Every magic trick has, at its heart, one key effect. Of course, there might be several effects, but there is one moment in the trick that hits the hardest and leaves the greatest impact on the spectator. For example, in the classic chop cup routine, a small ball is removed from a cup by the magician and the cup placed on the table. When the magician lifts the cup, the ball has returned!
This is repeated several times until the cup is lifted and something surprising, like a lemon or a baseball appears under the cup. This ending is memorable because of its surprising nature, but also because of the construction of the trick itself. When constructing a trick, magicians typically start with the ending and work backwards to make sure that the primary effect is both startling and plausible. This ensures that the magic trick has the maximum affect possible.
We can use this principle in our writing as well. If you know how the story will end, you can make sure that the rest of the story supports and even enhances the ending. It even makes revisions a bit easier because, with a clear view of the ending, we authors can cut anything that doesn’t support the ending.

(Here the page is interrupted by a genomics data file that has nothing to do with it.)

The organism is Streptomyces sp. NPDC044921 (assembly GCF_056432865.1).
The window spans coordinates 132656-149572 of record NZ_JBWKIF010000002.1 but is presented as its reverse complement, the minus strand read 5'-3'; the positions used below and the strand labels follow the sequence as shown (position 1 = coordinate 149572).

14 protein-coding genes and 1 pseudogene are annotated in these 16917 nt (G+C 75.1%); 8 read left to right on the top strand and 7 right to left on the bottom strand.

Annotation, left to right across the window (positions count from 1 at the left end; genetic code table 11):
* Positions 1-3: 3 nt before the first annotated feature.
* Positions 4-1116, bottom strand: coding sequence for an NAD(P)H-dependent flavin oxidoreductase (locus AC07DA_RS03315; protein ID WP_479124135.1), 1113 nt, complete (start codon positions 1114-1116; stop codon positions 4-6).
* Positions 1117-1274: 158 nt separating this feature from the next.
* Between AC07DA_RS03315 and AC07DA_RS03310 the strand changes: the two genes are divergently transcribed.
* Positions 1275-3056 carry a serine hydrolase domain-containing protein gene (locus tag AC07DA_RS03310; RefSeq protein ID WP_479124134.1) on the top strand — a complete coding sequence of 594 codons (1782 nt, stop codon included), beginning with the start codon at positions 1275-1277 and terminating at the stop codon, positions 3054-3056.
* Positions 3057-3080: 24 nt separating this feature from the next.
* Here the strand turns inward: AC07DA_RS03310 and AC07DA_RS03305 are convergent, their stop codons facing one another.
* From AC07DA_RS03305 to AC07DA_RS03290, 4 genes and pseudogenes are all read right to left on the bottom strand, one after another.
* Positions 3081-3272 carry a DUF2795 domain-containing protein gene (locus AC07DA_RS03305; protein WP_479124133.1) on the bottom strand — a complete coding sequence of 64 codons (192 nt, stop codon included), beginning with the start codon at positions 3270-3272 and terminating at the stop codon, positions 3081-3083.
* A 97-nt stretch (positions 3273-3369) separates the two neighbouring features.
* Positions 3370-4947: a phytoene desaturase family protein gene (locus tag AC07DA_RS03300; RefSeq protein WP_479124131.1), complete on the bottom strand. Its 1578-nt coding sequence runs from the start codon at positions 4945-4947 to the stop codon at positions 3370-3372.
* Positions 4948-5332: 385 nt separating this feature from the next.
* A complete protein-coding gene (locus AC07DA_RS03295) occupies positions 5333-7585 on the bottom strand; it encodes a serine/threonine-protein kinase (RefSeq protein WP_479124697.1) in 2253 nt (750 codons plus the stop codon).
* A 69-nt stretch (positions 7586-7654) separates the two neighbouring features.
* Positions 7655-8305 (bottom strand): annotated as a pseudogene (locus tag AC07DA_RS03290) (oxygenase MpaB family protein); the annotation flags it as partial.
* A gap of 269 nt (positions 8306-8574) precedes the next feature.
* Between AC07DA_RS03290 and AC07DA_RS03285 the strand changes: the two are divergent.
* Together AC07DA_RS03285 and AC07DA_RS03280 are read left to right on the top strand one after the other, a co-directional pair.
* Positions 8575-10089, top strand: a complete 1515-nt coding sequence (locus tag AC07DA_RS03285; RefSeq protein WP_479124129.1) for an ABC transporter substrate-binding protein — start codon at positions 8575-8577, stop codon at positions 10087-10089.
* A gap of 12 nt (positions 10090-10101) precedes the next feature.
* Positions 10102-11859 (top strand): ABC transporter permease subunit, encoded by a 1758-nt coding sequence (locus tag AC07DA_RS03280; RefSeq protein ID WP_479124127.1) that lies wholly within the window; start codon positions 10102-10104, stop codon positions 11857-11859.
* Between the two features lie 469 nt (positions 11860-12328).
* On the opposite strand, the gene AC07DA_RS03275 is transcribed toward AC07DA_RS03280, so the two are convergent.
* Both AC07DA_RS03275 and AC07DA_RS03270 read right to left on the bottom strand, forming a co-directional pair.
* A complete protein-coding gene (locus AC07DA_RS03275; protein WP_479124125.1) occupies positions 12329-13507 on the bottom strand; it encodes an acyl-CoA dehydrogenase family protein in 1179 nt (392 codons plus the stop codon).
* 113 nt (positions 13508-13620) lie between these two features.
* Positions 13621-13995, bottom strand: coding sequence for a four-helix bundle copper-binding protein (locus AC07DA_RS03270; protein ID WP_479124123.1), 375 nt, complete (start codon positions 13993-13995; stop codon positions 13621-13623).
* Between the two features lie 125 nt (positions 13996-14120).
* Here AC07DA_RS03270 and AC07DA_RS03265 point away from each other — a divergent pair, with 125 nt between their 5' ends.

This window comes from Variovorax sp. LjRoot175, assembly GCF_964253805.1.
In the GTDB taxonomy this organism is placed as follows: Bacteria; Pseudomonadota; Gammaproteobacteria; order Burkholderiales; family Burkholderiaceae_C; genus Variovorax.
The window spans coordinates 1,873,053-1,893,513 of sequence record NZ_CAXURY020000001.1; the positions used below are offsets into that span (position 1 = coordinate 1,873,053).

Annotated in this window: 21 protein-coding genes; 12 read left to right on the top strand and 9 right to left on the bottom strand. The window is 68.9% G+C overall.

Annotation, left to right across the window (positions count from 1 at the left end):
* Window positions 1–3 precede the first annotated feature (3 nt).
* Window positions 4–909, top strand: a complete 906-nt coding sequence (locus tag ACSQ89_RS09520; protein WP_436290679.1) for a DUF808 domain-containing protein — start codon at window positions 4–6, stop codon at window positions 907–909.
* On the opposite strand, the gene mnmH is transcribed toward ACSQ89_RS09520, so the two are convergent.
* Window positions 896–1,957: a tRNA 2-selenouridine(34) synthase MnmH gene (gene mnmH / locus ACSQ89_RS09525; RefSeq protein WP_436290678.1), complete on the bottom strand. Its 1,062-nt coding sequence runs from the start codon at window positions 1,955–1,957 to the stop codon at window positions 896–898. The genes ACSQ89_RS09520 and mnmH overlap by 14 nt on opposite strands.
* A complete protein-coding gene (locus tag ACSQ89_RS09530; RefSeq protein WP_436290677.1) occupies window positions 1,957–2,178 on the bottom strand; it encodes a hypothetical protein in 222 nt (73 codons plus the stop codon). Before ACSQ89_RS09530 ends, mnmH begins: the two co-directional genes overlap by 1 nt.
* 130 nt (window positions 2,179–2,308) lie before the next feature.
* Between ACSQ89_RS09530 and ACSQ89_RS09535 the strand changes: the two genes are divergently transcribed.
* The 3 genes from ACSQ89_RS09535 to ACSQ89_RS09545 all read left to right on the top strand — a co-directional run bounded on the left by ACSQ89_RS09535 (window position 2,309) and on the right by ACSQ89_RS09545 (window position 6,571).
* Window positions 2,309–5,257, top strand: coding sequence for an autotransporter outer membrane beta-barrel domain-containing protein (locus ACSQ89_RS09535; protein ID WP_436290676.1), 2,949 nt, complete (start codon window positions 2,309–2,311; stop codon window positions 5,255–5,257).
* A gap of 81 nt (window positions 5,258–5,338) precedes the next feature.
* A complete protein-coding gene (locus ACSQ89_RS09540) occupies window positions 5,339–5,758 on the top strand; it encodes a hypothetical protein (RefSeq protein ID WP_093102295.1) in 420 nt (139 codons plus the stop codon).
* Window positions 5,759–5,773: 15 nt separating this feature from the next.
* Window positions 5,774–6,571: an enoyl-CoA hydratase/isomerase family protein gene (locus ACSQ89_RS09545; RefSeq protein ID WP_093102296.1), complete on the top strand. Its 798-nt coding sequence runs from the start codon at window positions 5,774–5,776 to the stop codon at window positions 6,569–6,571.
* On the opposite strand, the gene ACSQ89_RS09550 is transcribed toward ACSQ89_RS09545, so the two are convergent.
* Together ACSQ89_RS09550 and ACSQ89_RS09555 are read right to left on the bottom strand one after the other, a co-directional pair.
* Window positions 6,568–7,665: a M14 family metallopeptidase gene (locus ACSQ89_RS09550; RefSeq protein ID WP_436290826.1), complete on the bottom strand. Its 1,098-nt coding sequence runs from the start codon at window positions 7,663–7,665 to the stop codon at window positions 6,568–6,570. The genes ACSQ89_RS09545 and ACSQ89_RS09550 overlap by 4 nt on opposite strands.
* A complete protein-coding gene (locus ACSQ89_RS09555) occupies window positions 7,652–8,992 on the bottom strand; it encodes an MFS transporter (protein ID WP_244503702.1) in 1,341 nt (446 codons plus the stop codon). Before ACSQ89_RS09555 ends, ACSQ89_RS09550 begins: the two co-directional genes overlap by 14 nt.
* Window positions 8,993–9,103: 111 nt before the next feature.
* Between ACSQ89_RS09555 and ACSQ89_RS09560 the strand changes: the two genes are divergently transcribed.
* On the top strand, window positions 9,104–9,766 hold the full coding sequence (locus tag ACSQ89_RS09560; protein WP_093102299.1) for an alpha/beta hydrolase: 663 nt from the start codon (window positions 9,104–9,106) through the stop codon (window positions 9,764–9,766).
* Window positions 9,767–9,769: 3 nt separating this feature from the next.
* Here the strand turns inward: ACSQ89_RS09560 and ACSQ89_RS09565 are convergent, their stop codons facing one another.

Before trying it with your own work, here’s an exercise to practice this approach:
- Pick one of the wonderful books below.
- If it’s a picture book, turn to the last page and read the ending. You may need to read a few more pages to get the whole ending. If it’s a novel, read the final chapter. Again, you may need to read the final two or three chapters to get the gist of the ending.
- Summarize the ending in one or two sentences. Identify the main characters, and what was accomplished.
- Work backwards from the ending and create a story outline or summary that would lead up to the ending you’ve just read.
- Re-read your outline or summary. Do all the parts support the ending? If not, revise your work.
It’s most helpful to do this with a book you’ve never read but is still useful with works you’re familiar with. Feel free to try this exercise with a couple of books. Then, turn your attention to your current work in progress. Repeat the steps above. You may find ways to tweak the story and make it stronger, or you might find (as I did with my story “The Magic Day Mystery”) that you’ve completely changed the story. Either way, if you’re looking for a way to end your story strong, give this exercise a try.
Here are some books with endings I love. Feel free to use one or more of these for the exercise or choose some of your own.
- No, David by David Shannon
- Be a Friend by Salina Yoon
- The Word Collector by Peter H. Reynolds
- The Adventures of Beekle by Dan Santat
Chapter Books & Novels
- Judy Moody Was in a Mood by Megan McDonald
- Clementine by Sara Pennypacker
- The Last Last-Day-of-Summer by Lamar Giles
- The Moon Within by Aida Salazar
- Garvey’s Choice by Nikki Grimes
Well, that’s all for this month. Happy writing (and revising) and have a magical month.